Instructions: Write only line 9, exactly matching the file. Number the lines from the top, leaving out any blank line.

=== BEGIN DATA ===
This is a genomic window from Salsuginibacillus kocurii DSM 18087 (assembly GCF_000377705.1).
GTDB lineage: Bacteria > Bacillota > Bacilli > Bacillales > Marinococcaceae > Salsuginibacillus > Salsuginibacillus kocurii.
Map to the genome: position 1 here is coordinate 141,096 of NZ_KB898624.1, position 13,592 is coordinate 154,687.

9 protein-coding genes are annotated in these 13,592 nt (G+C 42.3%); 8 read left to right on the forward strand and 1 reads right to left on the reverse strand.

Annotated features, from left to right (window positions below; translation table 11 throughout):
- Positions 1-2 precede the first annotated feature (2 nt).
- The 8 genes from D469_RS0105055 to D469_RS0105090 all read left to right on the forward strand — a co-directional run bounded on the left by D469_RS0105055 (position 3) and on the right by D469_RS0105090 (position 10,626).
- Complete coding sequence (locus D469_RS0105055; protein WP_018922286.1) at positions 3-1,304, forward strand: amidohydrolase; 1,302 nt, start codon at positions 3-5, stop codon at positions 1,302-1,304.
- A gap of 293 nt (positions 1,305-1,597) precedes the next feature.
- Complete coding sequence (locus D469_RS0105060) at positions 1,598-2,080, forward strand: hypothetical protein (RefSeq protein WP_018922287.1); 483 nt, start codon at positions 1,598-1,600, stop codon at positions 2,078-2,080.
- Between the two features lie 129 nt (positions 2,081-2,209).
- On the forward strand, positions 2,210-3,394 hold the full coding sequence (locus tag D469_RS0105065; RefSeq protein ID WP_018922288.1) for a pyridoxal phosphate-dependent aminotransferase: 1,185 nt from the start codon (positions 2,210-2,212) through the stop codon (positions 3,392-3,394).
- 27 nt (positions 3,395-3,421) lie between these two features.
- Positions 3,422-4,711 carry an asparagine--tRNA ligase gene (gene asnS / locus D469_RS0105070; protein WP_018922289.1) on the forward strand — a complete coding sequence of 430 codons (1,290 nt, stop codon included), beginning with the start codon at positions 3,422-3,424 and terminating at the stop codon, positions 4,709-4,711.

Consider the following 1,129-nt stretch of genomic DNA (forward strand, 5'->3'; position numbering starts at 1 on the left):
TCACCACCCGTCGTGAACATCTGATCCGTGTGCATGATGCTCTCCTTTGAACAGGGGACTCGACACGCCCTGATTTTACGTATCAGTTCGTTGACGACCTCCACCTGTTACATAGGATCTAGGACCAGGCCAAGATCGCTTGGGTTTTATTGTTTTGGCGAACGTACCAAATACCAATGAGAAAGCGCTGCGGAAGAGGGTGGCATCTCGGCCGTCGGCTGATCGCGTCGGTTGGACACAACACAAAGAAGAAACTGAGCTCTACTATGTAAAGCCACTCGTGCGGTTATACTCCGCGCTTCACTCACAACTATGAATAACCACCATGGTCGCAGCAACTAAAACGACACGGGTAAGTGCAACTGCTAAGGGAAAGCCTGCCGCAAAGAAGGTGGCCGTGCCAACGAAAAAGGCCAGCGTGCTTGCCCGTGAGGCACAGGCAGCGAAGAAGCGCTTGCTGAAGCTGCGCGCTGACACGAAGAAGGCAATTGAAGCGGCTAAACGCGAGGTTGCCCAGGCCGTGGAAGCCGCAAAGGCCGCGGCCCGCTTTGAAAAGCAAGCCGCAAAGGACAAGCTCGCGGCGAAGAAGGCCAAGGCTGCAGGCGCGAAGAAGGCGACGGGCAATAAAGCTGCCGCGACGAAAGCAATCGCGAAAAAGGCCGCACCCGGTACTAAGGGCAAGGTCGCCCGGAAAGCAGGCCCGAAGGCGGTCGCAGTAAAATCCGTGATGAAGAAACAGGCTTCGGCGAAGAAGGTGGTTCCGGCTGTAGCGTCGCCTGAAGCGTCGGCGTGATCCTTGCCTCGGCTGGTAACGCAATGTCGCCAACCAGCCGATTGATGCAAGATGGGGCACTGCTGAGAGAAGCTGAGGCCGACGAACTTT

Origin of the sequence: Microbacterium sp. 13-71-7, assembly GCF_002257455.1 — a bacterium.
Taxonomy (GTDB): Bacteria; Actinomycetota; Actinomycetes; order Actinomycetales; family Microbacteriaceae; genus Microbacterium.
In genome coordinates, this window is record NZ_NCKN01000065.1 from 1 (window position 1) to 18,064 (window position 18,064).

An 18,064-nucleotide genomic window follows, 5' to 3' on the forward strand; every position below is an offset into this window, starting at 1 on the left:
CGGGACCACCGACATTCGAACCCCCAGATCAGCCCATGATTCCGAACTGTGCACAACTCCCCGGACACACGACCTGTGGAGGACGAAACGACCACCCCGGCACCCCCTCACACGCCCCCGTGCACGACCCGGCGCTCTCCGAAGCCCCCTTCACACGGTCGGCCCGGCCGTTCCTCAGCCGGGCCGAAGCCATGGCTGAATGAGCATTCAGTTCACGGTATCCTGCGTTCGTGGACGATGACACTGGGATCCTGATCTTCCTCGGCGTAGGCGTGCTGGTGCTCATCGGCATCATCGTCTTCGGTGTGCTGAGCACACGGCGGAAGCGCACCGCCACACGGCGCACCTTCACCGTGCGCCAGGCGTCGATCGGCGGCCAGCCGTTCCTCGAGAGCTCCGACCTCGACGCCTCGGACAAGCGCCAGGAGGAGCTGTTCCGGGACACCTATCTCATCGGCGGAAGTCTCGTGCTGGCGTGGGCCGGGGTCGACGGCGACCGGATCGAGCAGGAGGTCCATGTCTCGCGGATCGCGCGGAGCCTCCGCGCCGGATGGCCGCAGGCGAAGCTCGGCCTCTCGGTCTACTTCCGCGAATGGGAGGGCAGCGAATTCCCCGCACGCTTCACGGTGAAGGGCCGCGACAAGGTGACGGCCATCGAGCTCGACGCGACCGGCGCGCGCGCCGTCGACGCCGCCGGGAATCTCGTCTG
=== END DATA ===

- A gap of 293 nt (positions 1,305-1,597) precedes the next feature.